The current approach of the NPRM does not adequately protect the minimum necessary standard because health providers are not always able to redact electronic content at a sufficiently granular level due to limitations imposed by some vendors’ systems. The minimum necessary standard, as articulated in the Privacy Modification Final Rule [§164.502 (b)(1)] requires a covered entity to make reasonable efforts not to use, disclose, or request more than the minimum amount of Protected Health Information (PHI) than is necessary to accomplish the intended purposes of the use or disclosure. As HHS promulgates rules promoting broad adoption of electronic interchanges of data, the minimum necessary standard needs to be protected in all interchange scenarios, including digital formats. To accomplish this in practice in healthcare claims attachments, it will be necessary for health providers to be able to easily redact unnecessary information from electronic documents at a very specific level, for example, editing content line by line – something that is currently challenging for many providers.

It is, for example, a common practice of physicians when dealing with paper medical files and related records to remove the paper documents that are unnecessary for the adjudication of a health care claim. The patient correspondence section of a medical file will not always be necessary to send to a health plan. If such a correspondence is relevant, only the relevant pieces of correspondence would be sent.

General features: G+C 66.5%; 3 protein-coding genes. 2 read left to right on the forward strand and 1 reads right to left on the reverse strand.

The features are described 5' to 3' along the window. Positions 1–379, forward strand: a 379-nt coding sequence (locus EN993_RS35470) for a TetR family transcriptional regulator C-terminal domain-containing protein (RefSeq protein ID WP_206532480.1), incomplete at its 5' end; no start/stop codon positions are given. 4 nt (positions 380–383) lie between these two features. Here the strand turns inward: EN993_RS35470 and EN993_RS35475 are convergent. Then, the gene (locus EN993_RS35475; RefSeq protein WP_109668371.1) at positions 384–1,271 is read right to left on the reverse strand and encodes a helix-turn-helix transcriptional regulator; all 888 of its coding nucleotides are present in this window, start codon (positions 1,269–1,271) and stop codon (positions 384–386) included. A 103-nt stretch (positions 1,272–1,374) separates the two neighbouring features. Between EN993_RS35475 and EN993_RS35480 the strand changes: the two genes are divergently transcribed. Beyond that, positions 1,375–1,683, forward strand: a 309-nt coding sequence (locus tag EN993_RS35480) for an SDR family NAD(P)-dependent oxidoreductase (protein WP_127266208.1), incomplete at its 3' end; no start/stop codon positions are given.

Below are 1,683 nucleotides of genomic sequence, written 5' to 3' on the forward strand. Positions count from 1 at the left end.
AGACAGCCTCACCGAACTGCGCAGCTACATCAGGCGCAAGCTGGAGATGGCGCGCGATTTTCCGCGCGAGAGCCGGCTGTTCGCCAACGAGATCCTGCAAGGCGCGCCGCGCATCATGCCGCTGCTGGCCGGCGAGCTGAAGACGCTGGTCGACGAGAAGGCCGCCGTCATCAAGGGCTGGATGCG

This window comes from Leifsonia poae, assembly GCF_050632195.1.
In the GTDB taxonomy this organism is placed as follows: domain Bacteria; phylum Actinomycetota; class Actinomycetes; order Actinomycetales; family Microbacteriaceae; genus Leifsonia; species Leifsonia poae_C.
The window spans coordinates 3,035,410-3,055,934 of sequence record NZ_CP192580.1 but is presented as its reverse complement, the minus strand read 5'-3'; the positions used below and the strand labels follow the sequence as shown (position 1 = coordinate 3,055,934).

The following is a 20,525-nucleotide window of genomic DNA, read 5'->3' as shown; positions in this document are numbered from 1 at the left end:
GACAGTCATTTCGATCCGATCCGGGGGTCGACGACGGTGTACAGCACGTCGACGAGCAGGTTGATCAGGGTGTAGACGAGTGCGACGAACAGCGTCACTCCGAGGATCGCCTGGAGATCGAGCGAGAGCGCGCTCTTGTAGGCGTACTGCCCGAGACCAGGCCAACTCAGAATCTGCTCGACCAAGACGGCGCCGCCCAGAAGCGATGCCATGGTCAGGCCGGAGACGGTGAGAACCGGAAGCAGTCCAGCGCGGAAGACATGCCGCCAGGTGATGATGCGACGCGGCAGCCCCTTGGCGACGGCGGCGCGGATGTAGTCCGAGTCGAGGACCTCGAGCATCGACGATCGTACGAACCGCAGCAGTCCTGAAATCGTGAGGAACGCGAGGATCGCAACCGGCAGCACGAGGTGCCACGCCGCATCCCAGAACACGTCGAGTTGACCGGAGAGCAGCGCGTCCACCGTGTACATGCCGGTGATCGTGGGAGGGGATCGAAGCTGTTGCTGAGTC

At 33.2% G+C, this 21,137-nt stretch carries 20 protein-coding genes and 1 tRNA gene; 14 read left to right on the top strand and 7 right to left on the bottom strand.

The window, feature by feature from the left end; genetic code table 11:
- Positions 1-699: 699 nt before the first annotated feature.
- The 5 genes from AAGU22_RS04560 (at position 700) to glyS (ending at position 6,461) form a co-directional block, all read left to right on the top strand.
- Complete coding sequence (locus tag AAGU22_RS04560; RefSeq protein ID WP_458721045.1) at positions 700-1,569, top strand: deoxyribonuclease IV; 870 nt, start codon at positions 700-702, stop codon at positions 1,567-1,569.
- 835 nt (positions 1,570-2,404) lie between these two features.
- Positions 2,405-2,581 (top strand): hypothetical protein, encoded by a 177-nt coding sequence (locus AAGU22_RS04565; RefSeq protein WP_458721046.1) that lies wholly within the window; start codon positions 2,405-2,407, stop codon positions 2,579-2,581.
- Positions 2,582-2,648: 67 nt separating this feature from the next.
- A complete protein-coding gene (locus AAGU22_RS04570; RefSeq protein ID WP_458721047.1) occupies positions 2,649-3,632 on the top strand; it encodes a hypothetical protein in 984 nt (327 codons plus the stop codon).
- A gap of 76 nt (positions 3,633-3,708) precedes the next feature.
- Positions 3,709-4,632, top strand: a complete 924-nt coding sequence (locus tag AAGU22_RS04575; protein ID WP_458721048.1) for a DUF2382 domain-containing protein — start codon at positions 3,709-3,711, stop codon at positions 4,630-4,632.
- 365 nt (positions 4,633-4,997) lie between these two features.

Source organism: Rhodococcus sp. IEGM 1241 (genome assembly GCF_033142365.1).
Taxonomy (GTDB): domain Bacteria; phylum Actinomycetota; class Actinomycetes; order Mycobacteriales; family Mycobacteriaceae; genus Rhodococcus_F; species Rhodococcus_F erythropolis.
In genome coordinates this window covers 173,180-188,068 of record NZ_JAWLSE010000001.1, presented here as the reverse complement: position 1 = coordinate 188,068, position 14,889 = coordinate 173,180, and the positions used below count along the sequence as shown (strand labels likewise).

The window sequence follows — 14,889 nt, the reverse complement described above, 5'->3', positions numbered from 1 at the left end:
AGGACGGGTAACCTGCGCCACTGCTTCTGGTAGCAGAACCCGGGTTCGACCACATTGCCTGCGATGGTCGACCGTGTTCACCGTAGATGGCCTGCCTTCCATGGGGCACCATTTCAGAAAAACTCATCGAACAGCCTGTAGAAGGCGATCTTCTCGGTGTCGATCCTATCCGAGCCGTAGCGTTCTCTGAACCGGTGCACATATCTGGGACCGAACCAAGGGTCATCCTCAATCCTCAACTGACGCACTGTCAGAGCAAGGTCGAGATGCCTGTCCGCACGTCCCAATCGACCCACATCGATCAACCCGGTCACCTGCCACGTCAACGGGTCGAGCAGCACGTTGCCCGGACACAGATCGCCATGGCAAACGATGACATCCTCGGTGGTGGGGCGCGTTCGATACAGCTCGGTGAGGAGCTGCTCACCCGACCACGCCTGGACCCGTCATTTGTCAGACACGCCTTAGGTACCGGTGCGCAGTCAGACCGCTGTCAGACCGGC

However, in electronic format, the information selection and “publication,” or “printing to an electronic file” process [2] has many imperfections due to restrictions imposed by some vendor software. In the EDI environment, providers do not always have the ability to create an electronic medical file with control over specific content at a sufficiently granular level, as opposed to control over which entire sections of a file should be included in the file.

For example, a provider may need to submit the central medical data set from a file to a health plan along with an attachment. As previously discussed, in a paper format, providers can manually remove the pieces of paper in the data set and attachments that are not necessary. However, when a provider has to “publish” and share the central medical data set and attachments electronically, the provider may not be able to edit the content level of the data to a deep enough level to permit the removal of unnecessary information embedded within the data set. For example, in some major vendor software, a physician can only include an entire data set or attachment with no content-level edits in the electronic version of the medical file. That is, the physician cannot remove unnecessary information at the paragraph level.